5. The client driver processes that request and sends the command to the PPM firmware. The driver completes this request asynchronously and sends another notification to UcmUcsiCx.
  6. On successful command complete notification, the OPM state machine reads the payload (containing connector status info) and notifies UCM of the Type-C attach event.

In this example, the payload also indicated that a change in power delivery negotiation status between the firmware and the port partner was successful. The OPM state machine sends another UCSI command: Get PDOs. Similar to Get Connector Status command, when Get PDOs command completes successfully, the OPM state machine notifies UCM of this event.

The client driver's handler for EVT_WDF_IO_QUEUE_IO_DEVICE_CONTROL is similar to this example code. For information about handling requests, see Request Handlers

void EvtIoDeviceControl(
    _In_ WDFREQUEST Request,
    _In_ ULONG IoControlCode
    )
{
...
    switch (IoControlCode)
    {
    case IOCTL_UCMUCSI_PPM_SEND_UCSI_DATA_BLOCK:
        EvtSendData(Request);
        break;

    case IOCTL_UCMUCSI_PPM_GET_UCSI_DATA_BLOCK:
        EvtReceiveData(Request);
        break;

    default:
        status = STATUS_NOT_SUPPORTED;
        goto Exit;
    }

    status = STATUS_SUCCESS;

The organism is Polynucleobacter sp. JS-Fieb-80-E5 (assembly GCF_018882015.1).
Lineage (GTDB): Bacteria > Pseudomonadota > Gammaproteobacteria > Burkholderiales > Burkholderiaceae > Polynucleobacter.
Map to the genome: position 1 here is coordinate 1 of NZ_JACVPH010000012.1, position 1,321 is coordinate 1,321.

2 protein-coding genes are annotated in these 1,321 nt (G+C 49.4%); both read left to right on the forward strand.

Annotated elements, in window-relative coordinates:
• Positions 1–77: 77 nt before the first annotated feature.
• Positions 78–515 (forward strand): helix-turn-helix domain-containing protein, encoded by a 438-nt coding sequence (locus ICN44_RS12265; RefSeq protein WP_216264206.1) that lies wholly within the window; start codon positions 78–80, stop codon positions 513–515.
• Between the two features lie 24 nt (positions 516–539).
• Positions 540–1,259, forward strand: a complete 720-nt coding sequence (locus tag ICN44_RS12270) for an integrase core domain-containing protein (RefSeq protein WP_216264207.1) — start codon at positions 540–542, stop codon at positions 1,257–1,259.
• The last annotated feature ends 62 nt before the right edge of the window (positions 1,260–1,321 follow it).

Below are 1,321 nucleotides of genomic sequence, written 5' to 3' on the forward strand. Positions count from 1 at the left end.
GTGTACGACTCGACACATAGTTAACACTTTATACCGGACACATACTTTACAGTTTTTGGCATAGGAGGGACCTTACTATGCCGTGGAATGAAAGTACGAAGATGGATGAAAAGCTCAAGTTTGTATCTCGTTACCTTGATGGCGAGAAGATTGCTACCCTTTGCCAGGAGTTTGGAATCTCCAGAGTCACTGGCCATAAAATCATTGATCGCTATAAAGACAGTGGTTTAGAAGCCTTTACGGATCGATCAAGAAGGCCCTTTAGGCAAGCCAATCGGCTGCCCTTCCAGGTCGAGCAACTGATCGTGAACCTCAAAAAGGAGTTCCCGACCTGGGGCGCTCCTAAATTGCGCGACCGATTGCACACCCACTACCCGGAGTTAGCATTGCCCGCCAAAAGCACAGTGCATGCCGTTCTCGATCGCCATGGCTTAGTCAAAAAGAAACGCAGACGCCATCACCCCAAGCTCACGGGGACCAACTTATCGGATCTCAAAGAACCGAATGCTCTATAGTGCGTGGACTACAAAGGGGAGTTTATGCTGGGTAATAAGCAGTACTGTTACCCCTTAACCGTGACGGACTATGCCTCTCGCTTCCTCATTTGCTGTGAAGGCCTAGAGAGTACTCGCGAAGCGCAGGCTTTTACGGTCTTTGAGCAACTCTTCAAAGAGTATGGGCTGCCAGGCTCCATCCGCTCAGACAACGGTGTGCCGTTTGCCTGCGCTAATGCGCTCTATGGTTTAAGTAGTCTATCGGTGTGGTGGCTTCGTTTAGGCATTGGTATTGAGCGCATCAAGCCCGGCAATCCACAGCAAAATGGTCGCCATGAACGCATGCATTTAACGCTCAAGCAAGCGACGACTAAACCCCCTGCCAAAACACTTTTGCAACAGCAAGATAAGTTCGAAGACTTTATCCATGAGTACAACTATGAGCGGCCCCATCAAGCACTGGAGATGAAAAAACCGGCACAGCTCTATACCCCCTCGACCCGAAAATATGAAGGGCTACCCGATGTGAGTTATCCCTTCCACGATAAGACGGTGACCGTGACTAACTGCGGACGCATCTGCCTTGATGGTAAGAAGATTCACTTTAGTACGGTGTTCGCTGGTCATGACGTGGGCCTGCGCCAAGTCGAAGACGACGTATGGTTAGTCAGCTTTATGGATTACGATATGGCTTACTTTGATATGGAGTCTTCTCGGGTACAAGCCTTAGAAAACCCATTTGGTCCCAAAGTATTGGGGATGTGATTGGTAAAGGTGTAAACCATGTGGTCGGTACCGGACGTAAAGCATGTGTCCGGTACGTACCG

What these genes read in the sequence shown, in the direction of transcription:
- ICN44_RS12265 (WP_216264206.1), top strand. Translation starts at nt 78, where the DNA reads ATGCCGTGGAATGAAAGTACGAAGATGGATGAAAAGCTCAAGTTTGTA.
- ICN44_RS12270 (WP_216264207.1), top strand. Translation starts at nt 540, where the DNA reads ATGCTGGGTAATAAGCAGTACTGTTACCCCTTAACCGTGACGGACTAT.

Exit:

    if (!NT_SUCCESS(status))
    {
        WdfRequestComplete(Request, status);
    }

}

VOID EvtSendData(
    WDFREQUEST Request
    )
{
    NTSTATUS status;
    PUCMUCSI_PPM_SEND_UCSI_DATA_BLOCK_IN_PARAMS inParams;

    status = WdfRequestRetrieveInputBuffer(Request, sizeof(*inParams),
        reinterpret_cast<PVOID*>(&inParams), nullptr);
    if (!NT_SUCCESS(status))
    {
        goto Exit;
    }

    // Build a UCSI command request and send to the PPM firmware.

Exit:
    WdfRequestComplete(Request, status);
}

VOID EvtReceiveData(
    WDFREQUEST Request
    )
{

    NTSTATUS status;

    PUCMUCSI_PPM_GET_UCSI_DATA_BLOCK_IN_PARAMS inParams;
    PUCMUCSI_PPM_GET_UCSI_DATA_BLOCK_OUT_PARAMS outParams;

    status = WdfRequestRetrieveInputBuffer(Request, sizeof(*inParams),
        reinterpret_cast<PVOID*>(&inParams), nullptr);
    if (!NT_SUCCESS(status))
    {
        goto Exit;
    }

    status = WdfRequestRetrieveOutputBuffer(Request, sizeof(*outParams),
        reinterpret_cast<PVOID*>(&outParams), nullptr);
    if (!NT_SUCCESS(status))
    {
        goto Exit;
    }

    // Receive data from the PPM firmware.
    if (!NT_SUCCESS(status))
    {
        goto Exit;
    }
    WdfRequestSetInformation(Request, sizeof(*outParams));

Exit:
    WdfRequestComplete(Request, status);
}